Mar 09, 2022
A coalition of humanitarian groups on Wednesday urged President Joe Biden to immediately take steps to make the U.S. a party to the international treaty banning cluster munitions as Russian forces face condemnation for using the devastating and indiscriminate explosives in their assault on Ukraine.
"The U.S., like both Russia and Ukraine, refuses to sign the Convention on Cluster Munitions."
While the Biden administration has criticized Russia's use of cluster bombs in Ukraine, the U.S. has joined Russia and a handful of other powerful countries in refusing to sign the 2008 Convention on Cluster Munitions, which prohibits the use or stockpiling of the weapons. Long deplored by human rights advocates, cluster bombs can release hundreds of submunitions that maim and kill civilians.
In a new statement, the U.S. Campaign to Ban Landmines and the U.S. Cluster Munition Coalition forcefully denounced Russia for dropping the deadly weapons on Ukraine--as documented last week by Human Rights Watch--but argued that "the failure of the United States to join the international agreement banning cluster munitions weakens the impact of United States' criticism about Russia's use of these weapons."
"Therefore," the groups said, "[we] call upon the Biden administration to rapidly submit the Convention on Cluster Munitions to the United States Senate for advice and consent to accede to the treaty. The time for the United States government to act is now."
\u201cUSCBL-USCMC calls on US to demand the immediate halt to all use of cluster munitions in #Ukraine and anywhere else. @POTUS time to rapidly submit the #ConventiononClusterMunitions to the United States Senate for advice and consent to accede to the treaty. https://t.co/MgIagmsBzG\u201d— No US Cluster Bombs (@No US Cluster Bombs) 1646848756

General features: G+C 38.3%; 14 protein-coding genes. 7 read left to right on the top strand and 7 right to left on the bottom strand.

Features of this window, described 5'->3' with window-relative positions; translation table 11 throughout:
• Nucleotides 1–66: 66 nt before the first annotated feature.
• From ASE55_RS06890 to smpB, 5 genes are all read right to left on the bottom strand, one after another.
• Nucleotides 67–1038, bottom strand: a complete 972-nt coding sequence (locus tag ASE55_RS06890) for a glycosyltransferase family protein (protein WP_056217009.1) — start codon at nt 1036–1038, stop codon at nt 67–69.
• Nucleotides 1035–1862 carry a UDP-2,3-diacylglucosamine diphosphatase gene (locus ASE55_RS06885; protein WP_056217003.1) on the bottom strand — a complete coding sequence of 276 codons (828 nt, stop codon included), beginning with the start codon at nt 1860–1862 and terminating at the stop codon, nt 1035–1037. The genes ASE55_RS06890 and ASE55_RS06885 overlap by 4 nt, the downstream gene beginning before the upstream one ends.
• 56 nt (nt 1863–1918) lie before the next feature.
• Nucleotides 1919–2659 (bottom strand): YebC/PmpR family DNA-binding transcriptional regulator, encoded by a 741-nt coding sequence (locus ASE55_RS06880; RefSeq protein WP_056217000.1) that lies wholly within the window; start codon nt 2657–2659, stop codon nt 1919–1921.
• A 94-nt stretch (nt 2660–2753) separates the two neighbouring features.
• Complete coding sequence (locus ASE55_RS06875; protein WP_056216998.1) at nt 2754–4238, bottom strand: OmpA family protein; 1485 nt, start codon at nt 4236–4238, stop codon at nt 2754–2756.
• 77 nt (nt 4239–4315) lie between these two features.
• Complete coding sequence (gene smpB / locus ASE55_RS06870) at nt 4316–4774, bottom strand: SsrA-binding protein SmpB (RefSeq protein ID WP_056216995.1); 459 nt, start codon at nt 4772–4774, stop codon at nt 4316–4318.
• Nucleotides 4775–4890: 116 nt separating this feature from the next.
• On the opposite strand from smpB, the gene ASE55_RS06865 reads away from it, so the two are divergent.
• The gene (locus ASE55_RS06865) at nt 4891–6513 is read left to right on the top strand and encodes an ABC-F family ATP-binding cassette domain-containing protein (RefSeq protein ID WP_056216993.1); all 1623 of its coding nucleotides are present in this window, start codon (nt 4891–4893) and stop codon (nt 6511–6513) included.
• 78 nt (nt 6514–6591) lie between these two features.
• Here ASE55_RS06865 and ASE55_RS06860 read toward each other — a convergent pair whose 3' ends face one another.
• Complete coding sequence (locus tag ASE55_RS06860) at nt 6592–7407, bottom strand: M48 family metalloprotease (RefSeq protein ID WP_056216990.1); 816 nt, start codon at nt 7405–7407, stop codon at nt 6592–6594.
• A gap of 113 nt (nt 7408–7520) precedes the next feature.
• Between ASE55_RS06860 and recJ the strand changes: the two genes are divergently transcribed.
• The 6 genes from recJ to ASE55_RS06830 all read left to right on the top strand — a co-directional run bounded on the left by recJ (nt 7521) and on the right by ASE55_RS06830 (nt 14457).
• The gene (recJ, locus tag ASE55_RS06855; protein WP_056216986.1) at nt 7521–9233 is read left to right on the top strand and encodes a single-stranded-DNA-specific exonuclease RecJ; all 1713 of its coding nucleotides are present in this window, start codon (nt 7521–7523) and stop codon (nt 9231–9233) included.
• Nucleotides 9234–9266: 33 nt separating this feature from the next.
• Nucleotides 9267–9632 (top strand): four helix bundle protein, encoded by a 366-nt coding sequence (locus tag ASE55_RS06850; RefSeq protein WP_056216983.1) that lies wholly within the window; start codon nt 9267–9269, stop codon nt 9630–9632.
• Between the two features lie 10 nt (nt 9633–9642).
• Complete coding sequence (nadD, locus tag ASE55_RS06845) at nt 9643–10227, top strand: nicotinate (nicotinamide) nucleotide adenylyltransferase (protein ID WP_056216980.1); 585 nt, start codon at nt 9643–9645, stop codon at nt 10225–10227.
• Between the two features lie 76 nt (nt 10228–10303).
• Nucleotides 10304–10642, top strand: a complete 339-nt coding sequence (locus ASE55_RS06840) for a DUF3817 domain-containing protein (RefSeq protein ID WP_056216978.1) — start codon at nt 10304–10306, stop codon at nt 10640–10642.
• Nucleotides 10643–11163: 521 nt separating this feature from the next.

The Intercept's Jeremy Scahill argued in a column earlier this week that while the U.S. claim that Russia's use of cluster munitions constitutes a violation of international law is "indisputably true," a fact that "goes virtually unmentioned in much of the reporting on this topic is that the U.S., like both Russia and Ukraine, refuses to sign the Convention on Cluster Munitions."
The U.S. has repeatedly used cluster bombs, going back to the war in Vietnam and the "secret" bombings of Cambodia. In the modern era, both Presidents Bill Clinton and George W. Bush used them. President Barack Obama used cluster bombs in a 2009 attack in Yemen that killed some 55 people, the majority of them women and children. Despite the ban, which was finalized in 2008 and went into effect in 2010, the U.S. continued to sell cluster bombs to nations like Saudi Arabia, which regularly used them in its attacks in Yemen.
In 2017, President Donald Trump reversed an internal U.S. policy aimed at limiting the use of certain types of cluster munitions, a move which a Human Rights Watch expert warned "could embolden others to use cluster munitions that have caused so much human suffering."
"None of this exonerates Russia for its unconscionable use of cluster bombs against civilians," Scahill stressed, "but these facts are clearly relevant when assessing the credibility of the U.S."
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